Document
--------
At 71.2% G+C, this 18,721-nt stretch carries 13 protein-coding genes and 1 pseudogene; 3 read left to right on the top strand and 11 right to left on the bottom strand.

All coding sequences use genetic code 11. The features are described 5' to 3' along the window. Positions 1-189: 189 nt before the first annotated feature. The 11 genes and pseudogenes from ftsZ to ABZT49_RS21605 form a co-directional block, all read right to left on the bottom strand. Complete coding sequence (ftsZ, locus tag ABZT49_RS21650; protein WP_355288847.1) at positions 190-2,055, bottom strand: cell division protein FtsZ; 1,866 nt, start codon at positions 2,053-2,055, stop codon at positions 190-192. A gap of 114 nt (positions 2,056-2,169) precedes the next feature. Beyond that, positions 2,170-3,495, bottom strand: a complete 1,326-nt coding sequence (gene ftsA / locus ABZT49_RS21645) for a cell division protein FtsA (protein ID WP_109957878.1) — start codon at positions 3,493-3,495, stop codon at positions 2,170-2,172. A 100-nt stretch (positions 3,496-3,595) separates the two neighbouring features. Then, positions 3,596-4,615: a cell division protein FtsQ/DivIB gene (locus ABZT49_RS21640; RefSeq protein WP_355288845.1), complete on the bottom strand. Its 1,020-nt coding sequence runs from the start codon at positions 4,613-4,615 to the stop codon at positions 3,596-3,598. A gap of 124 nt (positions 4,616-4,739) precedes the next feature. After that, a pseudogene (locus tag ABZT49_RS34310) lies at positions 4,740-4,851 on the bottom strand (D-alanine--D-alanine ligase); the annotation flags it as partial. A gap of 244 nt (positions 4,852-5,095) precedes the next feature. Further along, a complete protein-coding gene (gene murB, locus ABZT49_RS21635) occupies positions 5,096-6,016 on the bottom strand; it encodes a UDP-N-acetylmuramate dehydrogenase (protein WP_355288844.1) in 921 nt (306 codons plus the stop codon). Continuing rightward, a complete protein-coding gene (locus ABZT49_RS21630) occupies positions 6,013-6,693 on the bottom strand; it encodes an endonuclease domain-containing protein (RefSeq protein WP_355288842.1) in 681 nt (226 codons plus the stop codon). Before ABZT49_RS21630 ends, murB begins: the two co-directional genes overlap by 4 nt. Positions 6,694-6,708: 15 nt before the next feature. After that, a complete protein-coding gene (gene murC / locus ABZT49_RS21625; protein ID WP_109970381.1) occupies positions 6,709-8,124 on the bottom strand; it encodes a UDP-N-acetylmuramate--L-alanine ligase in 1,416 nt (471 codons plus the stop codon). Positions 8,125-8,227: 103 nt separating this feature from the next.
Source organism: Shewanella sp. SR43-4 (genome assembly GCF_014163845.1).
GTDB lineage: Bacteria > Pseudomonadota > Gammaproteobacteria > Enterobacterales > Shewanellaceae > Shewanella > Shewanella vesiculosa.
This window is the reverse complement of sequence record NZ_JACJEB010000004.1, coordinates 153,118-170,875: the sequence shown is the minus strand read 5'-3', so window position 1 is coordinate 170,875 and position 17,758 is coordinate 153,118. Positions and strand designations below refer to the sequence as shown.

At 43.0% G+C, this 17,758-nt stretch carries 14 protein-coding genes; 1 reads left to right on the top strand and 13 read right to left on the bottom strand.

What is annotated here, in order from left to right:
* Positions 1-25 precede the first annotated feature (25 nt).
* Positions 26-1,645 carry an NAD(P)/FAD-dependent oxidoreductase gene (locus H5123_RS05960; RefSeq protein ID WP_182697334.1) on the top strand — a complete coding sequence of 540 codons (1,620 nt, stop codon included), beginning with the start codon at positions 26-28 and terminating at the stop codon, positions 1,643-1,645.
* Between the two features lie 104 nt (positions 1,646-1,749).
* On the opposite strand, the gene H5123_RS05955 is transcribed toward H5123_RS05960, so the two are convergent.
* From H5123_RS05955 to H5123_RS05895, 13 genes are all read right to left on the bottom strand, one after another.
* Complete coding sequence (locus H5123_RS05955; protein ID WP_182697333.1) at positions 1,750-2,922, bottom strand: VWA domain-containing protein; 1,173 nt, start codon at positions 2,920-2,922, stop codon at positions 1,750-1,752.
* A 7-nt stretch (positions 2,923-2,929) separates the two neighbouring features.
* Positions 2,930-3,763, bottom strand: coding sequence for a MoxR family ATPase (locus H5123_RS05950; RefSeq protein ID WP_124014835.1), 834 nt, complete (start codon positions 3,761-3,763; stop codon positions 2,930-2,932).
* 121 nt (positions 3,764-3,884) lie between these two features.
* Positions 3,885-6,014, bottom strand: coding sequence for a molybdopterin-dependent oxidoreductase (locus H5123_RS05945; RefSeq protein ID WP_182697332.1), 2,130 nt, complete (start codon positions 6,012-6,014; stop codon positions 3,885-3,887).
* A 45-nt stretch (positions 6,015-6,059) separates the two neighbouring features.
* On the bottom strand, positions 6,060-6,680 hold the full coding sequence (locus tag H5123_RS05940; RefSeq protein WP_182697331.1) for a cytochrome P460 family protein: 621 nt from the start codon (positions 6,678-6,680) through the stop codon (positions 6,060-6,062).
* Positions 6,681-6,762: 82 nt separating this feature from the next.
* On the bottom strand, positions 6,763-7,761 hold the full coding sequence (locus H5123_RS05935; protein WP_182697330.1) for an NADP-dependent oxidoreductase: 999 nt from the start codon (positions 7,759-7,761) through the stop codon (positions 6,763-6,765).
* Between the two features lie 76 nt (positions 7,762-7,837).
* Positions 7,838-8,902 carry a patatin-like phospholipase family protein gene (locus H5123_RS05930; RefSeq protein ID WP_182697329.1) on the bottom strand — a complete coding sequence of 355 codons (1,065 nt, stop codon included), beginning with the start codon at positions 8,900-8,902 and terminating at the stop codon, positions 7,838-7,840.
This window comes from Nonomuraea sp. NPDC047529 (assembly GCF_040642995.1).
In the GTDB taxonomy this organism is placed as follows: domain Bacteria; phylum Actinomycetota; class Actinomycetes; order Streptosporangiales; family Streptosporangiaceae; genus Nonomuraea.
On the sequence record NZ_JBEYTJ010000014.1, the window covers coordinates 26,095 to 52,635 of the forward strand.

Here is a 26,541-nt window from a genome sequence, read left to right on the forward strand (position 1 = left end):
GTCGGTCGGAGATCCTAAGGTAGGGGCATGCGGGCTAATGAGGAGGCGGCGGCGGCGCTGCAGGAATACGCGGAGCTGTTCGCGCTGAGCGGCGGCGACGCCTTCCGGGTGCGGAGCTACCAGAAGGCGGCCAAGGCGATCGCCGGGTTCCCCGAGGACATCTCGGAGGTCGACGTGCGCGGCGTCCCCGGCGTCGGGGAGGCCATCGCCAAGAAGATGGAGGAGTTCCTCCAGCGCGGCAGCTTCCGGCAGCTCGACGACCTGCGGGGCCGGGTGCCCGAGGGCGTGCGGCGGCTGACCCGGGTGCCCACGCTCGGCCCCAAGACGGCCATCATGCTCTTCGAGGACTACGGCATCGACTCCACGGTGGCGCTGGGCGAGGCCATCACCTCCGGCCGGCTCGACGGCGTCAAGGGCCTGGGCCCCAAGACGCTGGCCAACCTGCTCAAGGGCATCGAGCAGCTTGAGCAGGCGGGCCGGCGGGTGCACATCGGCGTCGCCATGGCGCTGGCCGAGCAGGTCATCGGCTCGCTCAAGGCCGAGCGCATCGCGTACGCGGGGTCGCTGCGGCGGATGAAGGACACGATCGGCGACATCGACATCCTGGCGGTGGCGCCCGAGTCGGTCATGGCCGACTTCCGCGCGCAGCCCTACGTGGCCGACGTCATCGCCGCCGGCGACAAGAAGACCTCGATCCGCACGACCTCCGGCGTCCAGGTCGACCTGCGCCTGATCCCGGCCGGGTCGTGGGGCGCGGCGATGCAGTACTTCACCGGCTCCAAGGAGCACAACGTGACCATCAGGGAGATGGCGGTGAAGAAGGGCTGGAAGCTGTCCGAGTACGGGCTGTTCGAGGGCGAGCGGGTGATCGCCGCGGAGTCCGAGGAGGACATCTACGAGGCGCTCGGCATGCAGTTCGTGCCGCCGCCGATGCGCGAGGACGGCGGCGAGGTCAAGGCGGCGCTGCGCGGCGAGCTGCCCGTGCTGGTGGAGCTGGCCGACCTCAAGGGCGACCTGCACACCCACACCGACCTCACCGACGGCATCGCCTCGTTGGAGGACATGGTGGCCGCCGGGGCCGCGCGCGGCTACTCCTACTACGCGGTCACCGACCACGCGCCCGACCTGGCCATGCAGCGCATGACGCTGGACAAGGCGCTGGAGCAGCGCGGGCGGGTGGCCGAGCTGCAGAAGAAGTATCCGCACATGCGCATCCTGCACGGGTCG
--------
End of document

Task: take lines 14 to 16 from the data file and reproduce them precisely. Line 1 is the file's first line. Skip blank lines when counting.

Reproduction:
* A 7-nt stretch (positions 2,923-2,929) separates the two neighbouring features.
* Positions 2,930-3,763, bottom strand: coding sequence for a MoxR family ATPase (locus H5123_RS05950; RefSeq protein ID WP_124014835.1), 834 nt, complete (start codon positions 3,761-3,763; stop codon positions 2,930-2,932).
* 121 nt (positions 3,764-3,884) lie between these two features.